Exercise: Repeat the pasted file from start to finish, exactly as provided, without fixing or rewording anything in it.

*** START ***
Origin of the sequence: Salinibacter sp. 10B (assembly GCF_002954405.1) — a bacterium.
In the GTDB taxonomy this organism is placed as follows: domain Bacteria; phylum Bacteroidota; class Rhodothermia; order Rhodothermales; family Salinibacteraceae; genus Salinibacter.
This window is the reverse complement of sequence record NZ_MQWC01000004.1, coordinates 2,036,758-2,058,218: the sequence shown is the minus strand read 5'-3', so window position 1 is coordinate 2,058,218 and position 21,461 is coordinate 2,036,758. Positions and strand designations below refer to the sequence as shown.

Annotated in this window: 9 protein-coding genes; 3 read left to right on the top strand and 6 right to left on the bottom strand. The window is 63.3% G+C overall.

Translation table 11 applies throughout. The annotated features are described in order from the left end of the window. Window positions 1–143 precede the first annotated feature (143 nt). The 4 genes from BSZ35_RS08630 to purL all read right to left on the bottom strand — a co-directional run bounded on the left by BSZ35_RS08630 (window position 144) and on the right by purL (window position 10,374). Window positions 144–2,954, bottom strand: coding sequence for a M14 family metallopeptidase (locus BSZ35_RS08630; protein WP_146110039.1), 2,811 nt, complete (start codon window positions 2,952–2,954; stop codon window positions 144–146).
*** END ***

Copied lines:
Origin of the sequence: Salinibacter sp. 10B (assembly GCF_002954405.1) — a bacterium.
In the GTDB taxonomy this organism is placed as follows: domain Bacteria; phylum Bacteroidota; class Rhodothermia; order Rhodothermales; family Salinibacteraceae; genus Salinibacter.
This window is the reverse complement of sequence record NZ_MQWC01000004.1, coordinates 2,036,758-2,058,218: the sequence shown is the minus strand read 5'-3', so window position 1 is coordinate 2,058,218 and position 21,461 is coordinate 2,036,758. Positions and strand designations below refer to the sequence as shown.

Annotated in this window: 9 protein-coding genes; 3 read left to right on the top strand and 6 right to left on the bottom strand. The window is 63.3% G+C overall.

Translation table 11 applies throughout. The annotated features are described in order from the left end of the window. Window positions 1–143 precede the first annotated feature (143 nt). The 4 genes from BSZ35_RS08630 to purL all read right to left on the bottom strand — a co-directional run bounded on the left by BSZ35_RS08630 (window position 144) and on the right by purL (window position 10,374). Window positions 144–2,954, bottom strand: coding sequence for a M14 family metallopeptidase (locus BSZ35_RS08630; protein WP_146110039.1), 2,811 nt, complete (start codon window positions 2,952–2,954; stop codon window positions 144–146).